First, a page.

Prior to the publication of Meatonomics, the publisher deemed the three paragraphs below “overly sentimental” and insisted on deleting them. Reprinted with appropriate sentimentality.
The most heartbreaking feature of today’s hellish, industrial meat production systems is that none of the billions of animals who spend their entire lives as prisoners will ever experience the slightest affection from, or fellowship with, another living being. They’ll be stripped from their mothers just when the maternal relationship is most craved by mother and child. Some will never know a mother’s touch or call, nor taste a mother’s milk. The one truly valuable asset they possess, a sense of personal dignity, will be stolen from them and tossed away without a care. They’ll be jammed into such close spaces with others of their own species that rather than develop healthy social networks, they’ll live in a state of constant hostility and fear. They’ll be forced to compete daily with their comrades for food, space and other scarce resources. Some will be pecked or bitten to death by their fellows. They’ll all lead lives of misery in painful parallel, in a kind of solidarity of time, place and debilitating stress.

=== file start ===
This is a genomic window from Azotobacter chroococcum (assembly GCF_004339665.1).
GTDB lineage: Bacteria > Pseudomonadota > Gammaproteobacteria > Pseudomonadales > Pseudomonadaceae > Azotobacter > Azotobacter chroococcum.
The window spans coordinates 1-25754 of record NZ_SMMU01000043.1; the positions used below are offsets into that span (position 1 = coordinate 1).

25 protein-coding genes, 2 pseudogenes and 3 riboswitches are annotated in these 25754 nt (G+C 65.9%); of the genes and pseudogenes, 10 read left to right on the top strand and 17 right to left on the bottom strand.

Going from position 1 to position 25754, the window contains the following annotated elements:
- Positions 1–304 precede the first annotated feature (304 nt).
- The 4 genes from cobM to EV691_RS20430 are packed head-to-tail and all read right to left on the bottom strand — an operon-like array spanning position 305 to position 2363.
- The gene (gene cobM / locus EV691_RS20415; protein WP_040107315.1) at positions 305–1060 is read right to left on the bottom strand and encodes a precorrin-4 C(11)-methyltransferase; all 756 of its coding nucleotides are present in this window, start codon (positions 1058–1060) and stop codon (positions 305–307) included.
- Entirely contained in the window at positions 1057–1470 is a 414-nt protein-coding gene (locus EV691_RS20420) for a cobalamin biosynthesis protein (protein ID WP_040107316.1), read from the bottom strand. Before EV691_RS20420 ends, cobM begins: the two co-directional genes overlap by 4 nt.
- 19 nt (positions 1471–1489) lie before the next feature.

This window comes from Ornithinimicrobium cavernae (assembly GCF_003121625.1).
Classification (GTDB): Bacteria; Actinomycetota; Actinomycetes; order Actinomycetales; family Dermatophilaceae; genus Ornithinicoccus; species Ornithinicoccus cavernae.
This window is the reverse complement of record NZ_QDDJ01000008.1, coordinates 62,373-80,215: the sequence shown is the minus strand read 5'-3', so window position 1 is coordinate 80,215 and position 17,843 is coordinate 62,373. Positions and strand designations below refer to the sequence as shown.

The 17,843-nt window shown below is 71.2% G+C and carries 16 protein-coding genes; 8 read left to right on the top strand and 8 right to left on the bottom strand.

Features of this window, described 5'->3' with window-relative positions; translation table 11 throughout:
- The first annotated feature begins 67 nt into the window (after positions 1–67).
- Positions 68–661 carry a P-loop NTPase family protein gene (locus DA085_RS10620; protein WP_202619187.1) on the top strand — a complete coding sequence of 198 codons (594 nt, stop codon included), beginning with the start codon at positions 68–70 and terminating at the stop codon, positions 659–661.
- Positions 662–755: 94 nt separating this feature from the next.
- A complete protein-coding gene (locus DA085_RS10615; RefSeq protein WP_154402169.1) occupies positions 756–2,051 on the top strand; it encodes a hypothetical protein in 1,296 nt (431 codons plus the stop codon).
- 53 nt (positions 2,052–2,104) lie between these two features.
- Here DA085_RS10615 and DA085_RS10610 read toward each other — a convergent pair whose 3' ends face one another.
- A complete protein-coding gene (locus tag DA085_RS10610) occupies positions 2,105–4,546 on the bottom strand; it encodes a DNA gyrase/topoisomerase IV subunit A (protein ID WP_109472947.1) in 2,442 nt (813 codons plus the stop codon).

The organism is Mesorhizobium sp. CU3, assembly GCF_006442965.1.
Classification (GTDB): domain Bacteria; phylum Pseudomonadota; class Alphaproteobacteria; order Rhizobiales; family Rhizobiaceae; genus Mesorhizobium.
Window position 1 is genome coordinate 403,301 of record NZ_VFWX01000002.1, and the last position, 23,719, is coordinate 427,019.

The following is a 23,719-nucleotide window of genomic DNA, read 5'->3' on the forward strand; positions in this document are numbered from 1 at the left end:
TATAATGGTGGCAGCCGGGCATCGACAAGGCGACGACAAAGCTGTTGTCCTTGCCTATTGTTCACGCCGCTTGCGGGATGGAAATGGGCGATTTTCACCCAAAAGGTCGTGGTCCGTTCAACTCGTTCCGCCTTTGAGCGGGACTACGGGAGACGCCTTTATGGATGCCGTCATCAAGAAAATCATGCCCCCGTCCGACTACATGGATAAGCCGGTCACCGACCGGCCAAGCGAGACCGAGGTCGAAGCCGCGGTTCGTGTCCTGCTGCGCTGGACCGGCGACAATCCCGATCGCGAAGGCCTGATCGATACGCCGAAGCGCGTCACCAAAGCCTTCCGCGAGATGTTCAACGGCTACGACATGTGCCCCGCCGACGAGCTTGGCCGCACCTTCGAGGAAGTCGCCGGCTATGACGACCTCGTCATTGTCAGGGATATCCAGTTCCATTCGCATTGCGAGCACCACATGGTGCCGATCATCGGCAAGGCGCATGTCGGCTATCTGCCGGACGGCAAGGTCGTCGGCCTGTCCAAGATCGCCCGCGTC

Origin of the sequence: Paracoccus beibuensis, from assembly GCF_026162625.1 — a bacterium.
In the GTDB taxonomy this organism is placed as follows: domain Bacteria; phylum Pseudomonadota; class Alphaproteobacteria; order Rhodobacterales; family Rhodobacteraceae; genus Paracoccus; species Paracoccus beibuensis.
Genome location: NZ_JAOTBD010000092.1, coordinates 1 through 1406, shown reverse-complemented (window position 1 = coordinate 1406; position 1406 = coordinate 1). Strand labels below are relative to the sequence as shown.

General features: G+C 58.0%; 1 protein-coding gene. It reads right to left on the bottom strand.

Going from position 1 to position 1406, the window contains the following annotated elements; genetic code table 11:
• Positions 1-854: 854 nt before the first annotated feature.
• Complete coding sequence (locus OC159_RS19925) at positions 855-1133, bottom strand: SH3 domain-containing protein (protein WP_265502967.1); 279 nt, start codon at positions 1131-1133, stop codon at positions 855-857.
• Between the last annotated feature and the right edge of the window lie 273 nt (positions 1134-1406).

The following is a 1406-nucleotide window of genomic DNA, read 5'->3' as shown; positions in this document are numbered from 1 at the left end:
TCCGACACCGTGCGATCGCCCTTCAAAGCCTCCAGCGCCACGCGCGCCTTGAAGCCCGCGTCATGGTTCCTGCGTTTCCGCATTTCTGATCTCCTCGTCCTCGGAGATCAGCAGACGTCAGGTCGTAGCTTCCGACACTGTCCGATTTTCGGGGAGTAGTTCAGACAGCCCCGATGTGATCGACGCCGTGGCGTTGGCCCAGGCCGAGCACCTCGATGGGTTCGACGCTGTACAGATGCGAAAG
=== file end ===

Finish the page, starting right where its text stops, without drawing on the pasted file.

As to their unhealthy relationships with the humans who cross their paths, these will be the schizophrenic nightmares of a Jekyll and Hyde story. Sometimes they’ll receive food or water from their captors, sometimes a kick or a punch, and sometimes an excruciating mutilation like a castration, beak amputation, tail docking or broken wing or limb. They’ll never receive the slightest caress or caring touch from their minders, never the slightest show of kindness or concern. Stuck in pathetic dependence on those they fear, they can only come to see humans as unpredictable and untrustworthy. Imagine a psychopathic kidnapper offering you a sandwich one minute, and beating you the next.
There’s no humanity whatsoever in these factory systems – that is to say, there’s no evidence of any human attribute other than the shallowest desire to make a profit. It’s hard to imagine a more perfect hell for the animals we debase and insult in this manner. It’s an embarrassment to humankind that in our treatment of our fellow planetary voyagers, we’ve forsaken the best qualities of our species – compassion, mercy, and kindness, for the basest – greed, cruelty and violence. Unfortunately, that’s simply the bleak nature of the factory farming systems that produce almost all the meat, eggs and dairy consumed in the industrialized world.